Captain E. M. Peck
Captain E.M. Peck (deceased) was better known as a shipbuilder than a vessel master, although he was a thoroughly competent navigator, and commanded his own boat, the Fountain City, for four years.
Captain Peck was born in Otsego county, N. Y., in 1822, and in early life learned the trade of a ship carpenter, working at it for a number of years. Later on he removed to Cleveland and engaged in shipbuilding on his own account. While here he designed and put onto the lakes not less than one hundred steam and sailing vessels, many of them being actively engaged on the lakes at the time of his death. Among the vessels that he designed and built were the barks Naomi, Sunrise, Golden Fleece, Unadilla, C. P. Sherman, Daniel Stewart, and North West; the steamers Fountain City, Evergreen City, Idaho, Winslow, Meteor, Pewabic, St. Louis, R. J. Hackett and Forest City; the tugs E. M. Peck, Metamora and I. U. Masters; and the two revenue cutters Fessenden and Sherman.
Early in the 'seventies he left the shipbuilding business and organized the Northwestern Transportation Company, which operated a big line across Lake Michigan for both freight and passenger business. This company built the steamer Amazon, at that time the largest steamer on the lakes, and propelled by the first twin-screw used on fresh water. About this time Captain Peck made an innovation in the ore-carrying trade, which has since been followed to advantage by many vessel men. He towed the schooner Forest City, as consort to the steamer R. J. Hackett, loaded with ore, down through all the Great Lakes to Ashtabula from the Lake Superior mines. Prior to that time the product of Upper Peninsula mines had been moved in schooners and small barks, and the plan of towing by a steambarge worked a revolution in the methods of this particular line of lake traffic.
In 1845 Captain Peck was married to Susan E. Rogers, of Cleveland, Ohio. They had two children - one son and one daughter - both of whom died young. Captain Peck died May 8, 1896, after a brief illness lasting about ten days. Indeed he was actively attending to business affairs within a very short time of his death. When his death was announced suitable action was taken by local vessel men, and at the conclusion of the funeral ceremonies in Detroit his body was placed aboard his own steamer, the E. M. Peck, transported to Cleveland, and interred in Lakeview Cemetery.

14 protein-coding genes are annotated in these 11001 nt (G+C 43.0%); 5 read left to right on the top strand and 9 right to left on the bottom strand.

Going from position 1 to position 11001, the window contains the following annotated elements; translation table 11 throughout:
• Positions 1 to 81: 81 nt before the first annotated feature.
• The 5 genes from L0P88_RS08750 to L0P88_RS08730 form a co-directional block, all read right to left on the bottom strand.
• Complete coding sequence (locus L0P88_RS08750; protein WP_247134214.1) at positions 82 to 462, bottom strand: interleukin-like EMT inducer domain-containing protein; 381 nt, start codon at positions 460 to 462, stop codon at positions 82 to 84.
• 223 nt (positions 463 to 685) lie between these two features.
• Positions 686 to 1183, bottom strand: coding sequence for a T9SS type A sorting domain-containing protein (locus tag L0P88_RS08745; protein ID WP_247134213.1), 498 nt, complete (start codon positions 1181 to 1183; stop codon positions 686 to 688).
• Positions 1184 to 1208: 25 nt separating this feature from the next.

Somewhat brusque in his manner, and not easily approached, Captain Peck was nevertheless a man of most kindly instincts, and of a very charitable disposition, as those who got to know him intimately soon discovered. His death was deeply felt by every vessel man to whom he was known. Captain Peck did his first work in the employ of Philo Moses, of Cleveland, upon the first boat sailing on Lake Superior in the interest of the Hudson Bay Fur Company. The timbers were framed in Cleveland, and taken by boat to the "Soo," then hauled by team across the land to the foot of Lake Superior, it being the first boat of importance on that lake.
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This version of Volume II is based, with permission, on the work of the great volunteers at the Marine Captains Biographies site. To them goes the credit for reorganizing the content into some coherent order. The biographies in the original volume are in essentially random order.
Some of the transcription work was also done by Brendon Baillod, who maintains an excellent guide to Great Lakes Shipwreck Research.